Place, publisher, year, edition, pages
Springer, 2018
Keywords
Architectural inconsistencies Software architecture degradation Reflexion modeling Source code metrics Code anomalies Multi-case study
National Category
Computer Sciences
Research subject
Computer Science
Identifiers
urn:nbn:se:kau:diva-66704 (URN)10.1007/s11219-018-9404-z (DOI)000462236000007 ()
Projects
DigitalWell Research (5465)
Funder
Region Värmland
Available from: 2018-03-15 Created: 2018-03-15 Last updated: 2019-06-12Bibliographically approved
Lenhard, J., Fritsch, L. & Herold, S. (2017). A Literature Study on Privacy Patterns Research. In: SEAA 2017 - 43rd Euromicro Conference Series on Software Engineering and Advanced Applications: . Paper presented at 2017 43rd Euromicro Conference on Software Engineering and Advanced Applications (SEAA) Aug 30 - Sept 1. Vienna, Austria (pp. 194-200). IEEE
Open this publication in new window or tab >>A Literature Study on Privacy Patterns Research
2017 (English)In: SEAA 2017 - 43rd Euromicro Conference Series on Software Engineering and Advanced Applications, IEEE, 2017, p. 194-200Conference paper, Published paper (Refereed)
Abstract [en]

Context: Facing the implementation of the EU General Data Protection Regulation in May 2018, many commercial software providers will soon need to adapt their products to new privacy-related constraints. Privacy patterns defined for different aspects of the software engineering process promise to be a useful concept for this task. In this situation, it seems valuable to characterize the state of the research related to privacy patterns.Objective: To identify, characterize and classify the contributions made by published research results related to patterns in the context of considering privacy concerns in engineering software. Method: A literature review in form of a mapping study of scientific articles was performed. The resulting map structures the relevant body of work into multiple dimensions, illustrating research focuses and gaps.Results: Results show that empirical evidence in this field is scarce and that holistic approaches to engineering privacy into software based on patterns are lacking. This potentially hinders industrial adoption.Conclusion: Based on these results, we recommend to empirically validate existing privacy patterns, to consolidate them in pattern catalogues and languages, and to move towards seamless approaches from engineering privacy requirements to implementation.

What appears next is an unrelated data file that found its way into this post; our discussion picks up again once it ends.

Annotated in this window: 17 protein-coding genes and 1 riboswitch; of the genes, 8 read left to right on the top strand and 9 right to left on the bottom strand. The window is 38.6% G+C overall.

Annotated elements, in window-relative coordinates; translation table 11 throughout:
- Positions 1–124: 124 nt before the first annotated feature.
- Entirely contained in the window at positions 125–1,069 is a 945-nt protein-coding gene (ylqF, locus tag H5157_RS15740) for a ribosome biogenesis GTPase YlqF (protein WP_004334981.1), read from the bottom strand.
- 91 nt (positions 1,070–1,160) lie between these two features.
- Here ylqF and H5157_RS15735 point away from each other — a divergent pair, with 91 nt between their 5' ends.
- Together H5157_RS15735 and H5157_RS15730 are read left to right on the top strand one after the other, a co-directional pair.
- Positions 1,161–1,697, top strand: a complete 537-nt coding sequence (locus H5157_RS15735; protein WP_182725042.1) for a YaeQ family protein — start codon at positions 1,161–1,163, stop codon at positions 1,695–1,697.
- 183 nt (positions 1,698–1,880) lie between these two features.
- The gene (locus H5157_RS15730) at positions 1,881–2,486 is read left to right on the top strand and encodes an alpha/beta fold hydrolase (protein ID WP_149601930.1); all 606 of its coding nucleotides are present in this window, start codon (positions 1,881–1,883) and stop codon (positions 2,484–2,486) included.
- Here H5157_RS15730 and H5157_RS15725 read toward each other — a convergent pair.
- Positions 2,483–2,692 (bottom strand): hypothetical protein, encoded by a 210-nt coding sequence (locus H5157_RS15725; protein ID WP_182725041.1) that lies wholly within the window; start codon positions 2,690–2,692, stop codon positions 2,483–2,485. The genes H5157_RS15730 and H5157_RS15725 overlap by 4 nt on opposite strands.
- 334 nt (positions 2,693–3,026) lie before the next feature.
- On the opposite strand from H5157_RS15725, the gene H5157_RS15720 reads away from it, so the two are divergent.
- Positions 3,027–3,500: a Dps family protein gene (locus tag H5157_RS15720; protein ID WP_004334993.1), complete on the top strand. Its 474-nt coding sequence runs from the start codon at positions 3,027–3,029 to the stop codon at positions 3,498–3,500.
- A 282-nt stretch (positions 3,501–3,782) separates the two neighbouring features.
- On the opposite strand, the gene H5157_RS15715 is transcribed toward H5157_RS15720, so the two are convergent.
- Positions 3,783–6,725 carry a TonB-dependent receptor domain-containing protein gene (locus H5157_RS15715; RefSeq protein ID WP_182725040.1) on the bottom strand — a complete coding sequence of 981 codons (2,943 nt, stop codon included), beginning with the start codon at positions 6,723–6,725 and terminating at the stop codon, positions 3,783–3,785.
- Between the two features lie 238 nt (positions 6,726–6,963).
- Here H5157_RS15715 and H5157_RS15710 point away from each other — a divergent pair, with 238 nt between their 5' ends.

Place, publisher, year, edition, pages
IEEE, 2017
Series
Software Engineering and Advanced Applications (SEAA), ISSN 2376-9505
Keywords
privacy patterns, privacy, software engineering, mapping study
National Category
Computer Sciences
Research subject
Computer Science
Identifiers
urn:nbn:se:kau:diva-65025 (URN)10.1109/SEAA.2017.28 (DOI)000426074600029 ()978-1-5386-2141-7 (ISBN)978-1-5386-2142-4 (ISBN)
Conference
2017 43rd Euromicro Conference on Software Engineering and Advanced Applications (SEAA) Aug 30 - Sept 1. Vienna, Austria
Available from: 2017-11-01 Created: 2017-11-01 Last updated: 2019-07-11Bibliographically approved
Lenhard, J., Hassan, M. M., Blom, M. & Herold, S. (2017). Are Code Smell Detection Tools Suitable For Detecting Architecture Degradation?. In: ECSA '17 Proceedings of the 11th European Conference on Software Architecture: Companion Proceedings. Paper presented at 4th Workshop on Software Architecture Erosion and Architectural Consistency (SAEroCon 2017) co-located with the 11th European Conference on Software Architecture (ECSA 2017) (pp. 138-144). Association for Computing Machinery (ACM)